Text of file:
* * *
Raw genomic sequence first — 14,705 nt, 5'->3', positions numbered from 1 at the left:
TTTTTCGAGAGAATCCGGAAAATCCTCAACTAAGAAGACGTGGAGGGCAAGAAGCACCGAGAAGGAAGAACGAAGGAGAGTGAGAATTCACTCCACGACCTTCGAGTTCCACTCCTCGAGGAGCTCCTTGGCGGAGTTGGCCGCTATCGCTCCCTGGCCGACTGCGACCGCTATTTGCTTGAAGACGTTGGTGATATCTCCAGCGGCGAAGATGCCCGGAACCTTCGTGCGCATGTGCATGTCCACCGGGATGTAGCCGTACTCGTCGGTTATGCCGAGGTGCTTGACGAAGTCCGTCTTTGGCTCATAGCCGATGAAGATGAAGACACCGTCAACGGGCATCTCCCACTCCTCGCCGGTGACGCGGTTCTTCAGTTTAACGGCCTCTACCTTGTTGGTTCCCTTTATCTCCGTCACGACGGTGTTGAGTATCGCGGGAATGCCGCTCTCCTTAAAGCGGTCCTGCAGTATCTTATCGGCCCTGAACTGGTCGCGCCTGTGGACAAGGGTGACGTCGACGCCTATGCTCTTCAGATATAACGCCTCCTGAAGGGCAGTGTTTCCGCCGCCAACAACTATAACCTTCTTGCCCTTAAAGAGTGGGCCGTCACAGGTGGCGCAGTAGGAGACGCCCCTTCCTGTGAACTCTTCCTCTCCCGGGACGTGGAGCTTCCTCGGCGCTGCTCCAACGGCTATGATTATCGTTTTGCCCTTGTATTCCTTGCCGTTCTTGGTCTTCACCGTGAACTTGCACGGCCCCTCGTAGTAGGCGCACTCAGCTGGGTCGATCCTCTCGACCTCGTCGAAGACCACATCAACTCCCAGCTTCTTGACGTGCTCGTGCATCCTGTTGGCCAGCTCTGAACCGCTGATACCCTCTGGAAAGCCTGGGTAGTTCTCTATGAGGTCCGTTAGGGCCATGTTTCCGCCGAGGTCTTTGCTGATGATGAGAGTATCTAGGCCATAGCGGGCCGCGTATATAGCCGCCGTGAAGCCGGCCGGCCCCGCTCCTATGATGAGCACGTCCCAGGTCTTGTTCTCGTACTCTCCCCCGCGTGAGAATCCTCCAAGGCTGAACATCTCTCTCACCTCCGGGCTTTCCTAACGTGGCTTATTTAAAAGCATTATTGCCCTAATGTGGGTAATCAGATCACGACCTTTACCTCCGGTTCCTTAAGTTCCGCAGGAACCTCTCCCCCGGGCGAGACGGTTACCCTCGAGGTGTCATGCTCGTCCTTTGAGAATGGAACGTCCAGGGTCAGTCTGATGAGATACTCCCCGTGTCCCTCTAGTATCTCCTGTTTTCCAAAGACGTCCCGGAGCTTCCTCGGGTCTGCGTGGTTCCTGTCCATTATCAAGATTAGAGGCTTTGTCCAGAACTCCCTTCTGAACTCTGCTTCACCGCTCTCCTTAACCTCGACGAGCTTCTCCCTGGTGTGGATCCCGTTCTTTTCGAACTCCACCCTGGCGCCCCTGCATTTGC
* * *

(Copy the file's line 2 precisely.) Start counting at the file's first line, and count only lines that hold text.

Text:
TTTTTCGAGAGAATCCGGAAAATCCTCAACTAAGAAGACGTGGAGGGCAAGAAGCACCGAGAAGGAAGAACGAAGGAGAGTGAGAATTCACTCCACGACCTTCGAGTTCCACTCCTCGAGGAGCTCCTTGGCGGAGTTGGCCGCTATCGCTCCCTGGCCGACTGCGACCGCTATTTGCTTGAAGACGTTGGTGATATCTCCAGCGGCGAAGATGCCCGGAACCTTCGTGCGCATGTGCATGTCCACCGGGATGTAGCCGTACTCGTCGGTTATGCCGAGGTGCTTGACGAAGTCCGTCTTTGGCTCATAGCCGATGAAGATGAAGACACCGTCAACGGGCATCTCCCACTCCTCGCCGGTGACGCGGTTCTTCAGTTTAACGGCCTCTACCTTGTTGGTTCCCTTTATCTCCGTCACGACGGTGTTGAGTATCGCGGGAATGCCGCTCTCCTTAAAGCGGTCCTGCAGTATCTTATCGGCCCTGAACTGGTCGCGCCTGTGGACAAGGGTGACGTCGACGCCTATGCTCTTCAGATATAACGCCTCCTGAAGGGCAGTGTTTCCGCCGCCAACAACTATAACCTTCTTGCCCTTAAAGAGTGGGCCGTCACAGGTGGCGCAGTAGGAGACGCCCCTTCCTGTGAACTCTTCCTCTCCCGGGACGTGGAGCTTCCTCGGCGCTGCTCCAACGGCTATGATTATCGTTTTGCCCTTGTATTCCTTGCCGTTCTTGGTCTTCACCGTGAACTTGCACGGCCCCTCGTAGTAGGCGCACTCAGCTGGGTCGATCCTCTCGACCTCGTCGAAGACCACATCAACTCCCAGCTTCTTGACGTGCTCGTGCATCCTGTTGGCCAGCTCTGAACCGCTGATACCCTCTGGAAAGCCTGGGTAGTTCTCTATGAGGTCCGTTAGGGCCATGTTTCCGCCGAGGTCTTTGCTGATGATGAGAGTATCTAGGCCATAGCGGGCCGCGTATATAGCCGCCGTGAAGCCGGCCGGCCCCGCTCCTATGATGAGCACGTCCCAGGTCTTGTTCTCGTACTCTCCCCCGCGTGAGAATCCTCCAAGGCTGAACATCTCTCTCACCTCCGGGCTTTCCTAACGTGGCTTATTTAAAAGCATTATTGCCCTAATGTGGGTAATCAGATCACGACCTTTACCTCCGGTTCCTTAAGTTCCGCAGGAACCTCTCCCCCGGGCGAGACGGTTACCCTCGAGGTGTCATGCTCGTCCTTTGAGAATGGAACGTCCAGGGTCAGTCTGATGAGATACTCCCCGTGTCCCTCTAGTATCTCCTGTTTTCCAAAGACGTCCCGGAGCTTCCTCGGGTCTGCGTGGTTCCTGTCCATTATCAAGATTAGAGGCTTTGTCCAGAACTCCCTTCTGAACTCTGCTTCACCGCTCTCCTTAACCTCGACGAGCTTCTCCCTGGTGTGGATCCCGTTCTTTTCGAACTCCACCCTGGCGCCCCTGCATTTGC